— By Harold Ayodo, an advocate with the High Court of Kenya.
Your rights as a purchaser
According to Mumbi Mionki, an Advocate of the High Court of Kenya practising Property Law /Conveyancing in Nairobi, one of the key things you should do as a purchaser is to make the necessary searches at the relevant authorities and ensure that the transfer of property is registered.
“For example, if a vendor fraudulently conveys property to a purchaser (for example, by selling to the bona fide purchaser (BFP) property that has already been conveyed to someone else), the BFP will take good title to the property,” says Mumbi.
According to Muthoni Wagenga, conveyance advocate, the Land Act provides that a certificate of title shall be held as conclusive evidence of proprietorship.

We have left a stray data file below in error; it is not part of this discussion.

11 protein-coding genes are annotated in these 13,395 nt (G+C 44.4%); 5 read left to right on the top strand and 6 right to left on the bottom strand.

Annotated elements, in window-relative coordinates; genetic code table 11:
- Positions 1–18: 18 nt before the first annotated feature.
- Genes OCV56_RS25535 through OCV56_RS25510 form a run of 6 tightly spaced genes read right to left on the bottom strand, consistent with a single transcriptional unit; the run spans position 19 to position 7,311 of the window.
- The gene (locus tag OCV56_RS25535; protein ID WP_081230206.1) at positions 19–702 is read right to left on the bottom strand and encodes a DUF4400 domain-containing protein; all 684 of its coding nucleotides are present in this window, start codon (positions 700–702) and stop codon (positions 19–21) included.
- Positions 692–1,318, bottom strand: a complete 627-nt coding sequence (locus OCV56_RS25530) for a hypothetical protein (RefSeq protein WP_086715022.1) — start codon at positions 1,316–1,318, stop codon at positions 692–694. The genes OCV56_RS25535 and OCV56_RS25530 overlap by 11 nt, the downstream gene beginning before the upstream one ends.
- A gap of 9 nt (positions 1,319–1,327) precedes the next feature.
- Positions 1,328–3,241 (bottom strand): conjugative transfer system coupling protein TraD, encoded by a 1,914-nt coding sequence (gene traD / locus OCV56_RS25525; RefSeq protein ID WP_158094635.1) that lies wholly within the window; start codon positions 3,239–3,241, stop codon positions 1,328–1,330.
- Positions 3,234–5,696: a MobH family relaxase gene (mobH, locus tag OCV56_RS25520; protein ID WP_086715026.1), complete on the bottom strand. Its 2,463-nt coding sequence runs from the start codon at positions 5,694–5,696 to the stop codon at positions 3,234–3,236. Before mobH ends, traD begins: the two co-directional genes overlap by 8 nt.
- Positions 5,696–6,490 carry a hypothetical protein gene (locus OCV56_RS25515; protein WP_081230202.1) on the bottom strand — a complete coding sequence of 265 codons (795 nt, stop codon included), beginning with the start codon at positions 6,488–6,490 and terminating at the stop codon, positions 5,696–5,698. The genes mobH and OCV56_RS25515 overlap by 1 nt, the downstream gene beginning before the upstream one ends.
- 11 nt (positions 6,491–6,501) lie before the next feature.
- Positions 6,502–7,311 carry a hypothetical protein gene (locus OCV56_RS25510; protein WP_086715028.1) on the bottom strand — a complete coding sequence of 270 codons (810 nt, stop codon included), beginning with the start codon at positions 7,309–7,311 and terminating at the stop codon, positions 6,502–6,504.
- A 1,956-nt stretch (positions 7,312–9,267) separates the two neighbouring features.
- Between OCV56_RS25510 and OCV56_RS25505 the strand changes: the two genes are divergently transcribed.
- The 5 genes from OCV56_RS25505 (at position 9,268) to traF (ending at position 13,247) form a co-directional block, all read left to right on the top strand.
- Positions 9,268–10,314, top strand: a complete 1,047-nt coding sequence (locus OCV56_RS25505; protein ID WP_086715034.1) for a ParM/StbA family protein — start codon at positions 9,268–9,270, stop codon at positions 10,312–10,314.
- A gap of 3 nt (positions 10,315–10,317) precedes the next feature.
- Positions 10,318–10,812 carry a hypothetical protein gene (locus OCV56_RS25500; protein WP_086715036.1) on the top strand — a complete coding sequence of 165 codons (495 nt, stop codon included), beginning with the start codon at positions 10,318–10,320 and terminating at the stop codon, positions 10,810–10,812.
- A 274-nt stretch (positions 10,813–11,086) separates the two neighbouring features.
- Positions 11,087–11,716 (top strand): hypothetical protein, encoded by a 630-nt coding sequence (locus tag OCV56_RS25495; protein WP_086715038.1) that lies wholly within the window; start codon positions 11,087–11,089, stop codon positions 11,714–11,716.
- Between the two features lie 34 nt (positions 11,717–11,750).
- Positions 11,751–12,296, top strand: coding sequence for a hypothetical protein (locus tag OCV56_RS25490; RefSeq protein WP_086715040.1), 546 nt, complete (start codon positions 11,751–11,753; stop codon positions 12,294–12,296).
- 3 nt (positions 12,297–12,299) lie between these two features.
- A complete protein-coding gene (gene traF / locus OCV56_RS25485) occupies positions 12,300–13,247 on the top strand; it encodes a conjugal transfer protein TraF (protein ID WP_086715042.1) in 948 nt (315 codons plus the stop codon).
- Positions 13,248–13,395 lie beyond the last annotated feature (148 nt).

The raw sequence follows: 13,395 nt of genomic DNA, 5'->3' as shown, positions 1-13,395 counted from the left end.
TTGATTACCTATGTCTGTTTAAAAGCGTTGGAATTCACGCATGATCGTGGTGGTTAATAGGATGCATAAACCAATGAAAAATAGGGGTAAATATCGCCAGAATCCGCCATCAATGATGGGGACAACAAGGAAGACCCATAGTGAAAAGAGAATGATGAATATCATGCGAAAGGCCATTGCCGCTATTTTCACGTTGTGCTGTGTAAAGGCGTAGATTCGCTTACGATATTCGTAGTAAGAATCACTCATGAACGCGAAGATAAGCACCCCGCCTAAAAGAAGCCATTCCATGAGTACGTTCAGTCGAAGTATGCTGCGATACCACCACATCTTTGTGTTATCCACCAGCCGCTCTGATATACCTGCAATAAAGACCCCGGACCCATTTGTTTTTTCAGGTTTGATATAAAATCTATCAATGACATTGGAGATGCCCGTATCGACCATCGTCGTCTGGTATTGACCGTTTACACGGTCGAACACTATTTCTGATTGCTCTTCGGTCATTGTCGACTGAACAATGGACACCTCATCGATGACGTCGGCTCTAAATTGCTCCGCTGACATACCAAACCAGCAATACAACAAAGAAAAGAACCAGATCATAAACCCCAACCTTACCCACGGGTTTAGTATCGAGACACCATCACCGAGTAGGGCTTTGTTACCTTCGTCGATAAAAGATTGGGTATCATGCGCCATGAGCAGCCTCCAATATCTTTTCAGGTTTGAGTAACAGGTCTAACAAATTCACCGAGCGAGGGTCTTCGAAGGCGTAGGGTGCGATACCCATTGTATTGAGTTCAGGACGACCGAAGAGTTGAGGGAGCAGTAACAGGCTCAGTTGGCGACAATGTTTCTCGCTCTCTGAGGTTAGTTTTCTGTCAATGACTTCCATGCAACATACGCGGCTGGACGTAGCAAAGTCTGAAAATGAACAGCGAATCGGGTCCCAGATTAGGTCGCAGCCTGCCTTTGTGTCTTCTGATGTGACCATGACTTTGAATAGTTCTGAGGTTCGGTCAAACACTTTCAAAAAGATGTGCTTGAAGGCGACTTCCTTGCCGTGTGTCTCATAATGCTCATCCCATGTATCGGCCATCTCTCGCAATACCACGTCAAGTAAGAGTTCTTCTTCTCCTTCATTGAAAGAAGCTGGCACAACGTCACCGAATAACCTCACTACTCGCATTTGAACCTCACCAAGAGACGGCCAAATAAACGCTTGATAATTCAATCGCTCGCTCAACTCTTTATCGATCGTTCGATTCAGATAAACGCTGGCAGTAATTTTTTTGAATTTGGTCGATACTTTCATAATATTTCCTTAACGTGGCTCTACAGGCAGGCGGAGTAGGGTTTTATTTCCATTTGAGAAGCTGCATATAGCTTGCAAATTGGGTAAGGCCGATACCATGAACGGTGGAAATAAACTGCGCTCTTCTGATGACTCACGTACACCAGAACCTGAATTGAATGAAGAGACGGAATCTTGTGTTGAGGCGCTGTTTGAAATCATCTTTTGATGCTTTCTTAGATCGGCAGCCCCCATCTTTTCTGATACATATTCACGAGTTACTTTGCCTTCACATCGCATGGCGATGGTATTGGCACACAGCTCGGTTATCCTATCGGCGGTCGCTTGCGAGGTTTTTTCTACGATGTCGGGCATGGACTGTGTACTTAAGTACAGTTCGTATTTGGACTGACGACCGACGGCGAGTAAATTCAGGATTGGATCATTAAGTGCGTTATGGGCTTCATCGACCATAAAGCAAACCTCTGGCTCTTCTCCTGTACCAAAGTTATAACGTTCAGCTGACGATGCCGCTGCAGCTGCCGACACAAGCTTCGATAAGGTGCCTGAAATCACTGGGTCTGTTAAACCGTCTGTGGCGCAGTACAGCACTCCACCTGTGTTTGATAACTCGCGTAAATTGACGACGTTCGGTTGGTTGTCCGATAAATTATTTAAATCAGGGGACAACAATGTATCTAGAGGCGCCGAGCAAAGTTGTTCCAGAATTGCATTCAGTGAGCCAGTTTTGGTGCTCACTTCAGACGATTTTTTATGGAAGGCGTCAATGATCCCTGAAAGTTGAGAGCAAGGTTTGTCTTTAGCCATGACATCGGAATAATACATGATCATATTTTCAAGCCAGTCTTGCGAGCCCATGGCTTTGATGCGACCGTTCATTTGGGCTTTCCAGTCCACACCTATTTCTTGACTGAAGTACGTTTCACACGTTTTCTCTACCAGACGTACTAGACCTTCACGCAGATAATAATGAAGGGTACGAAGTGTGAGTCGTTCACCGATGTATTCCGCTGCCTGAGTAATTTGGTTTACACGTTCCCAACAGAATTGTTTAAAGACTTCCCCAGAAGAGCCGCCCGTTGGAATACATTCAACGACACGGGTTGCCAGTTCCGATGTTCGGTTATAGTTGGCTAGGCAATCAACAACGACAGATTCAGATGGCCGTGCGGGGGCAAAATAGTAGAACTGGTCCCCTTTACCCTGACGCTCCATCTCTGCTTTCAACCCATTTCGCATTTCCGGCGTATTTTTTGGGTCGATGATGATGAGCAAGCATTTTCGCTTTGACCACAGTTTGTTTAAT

“However, there are exceptions to this like on the ground of fraud or misrepresentation to which the purchaser is proven to be a party or where the certificate of title has been acquired illegally, unprocedurally or through a corrupt scheme,” says Muthoni.
The purchaser is still protected even in the case of fraud because the parties with a claim to ownership in the property still have a cause of action against the party who made the fraudulent conveyance.
The purchaser has various avenues in case they feel short-changed. They can pull out of the sale agreement prior to its execution at any time and for any reason, with no legal obligation to the other.
Says Muthoni: “When signing the sales agreements, there is usually a clause that states that when you withdraw from the sale agreement, you will lose the ten per cent as the purchaser. You then can decide to forfeit this and pull out if you feel that your rights as a purchaser are not being protected.”
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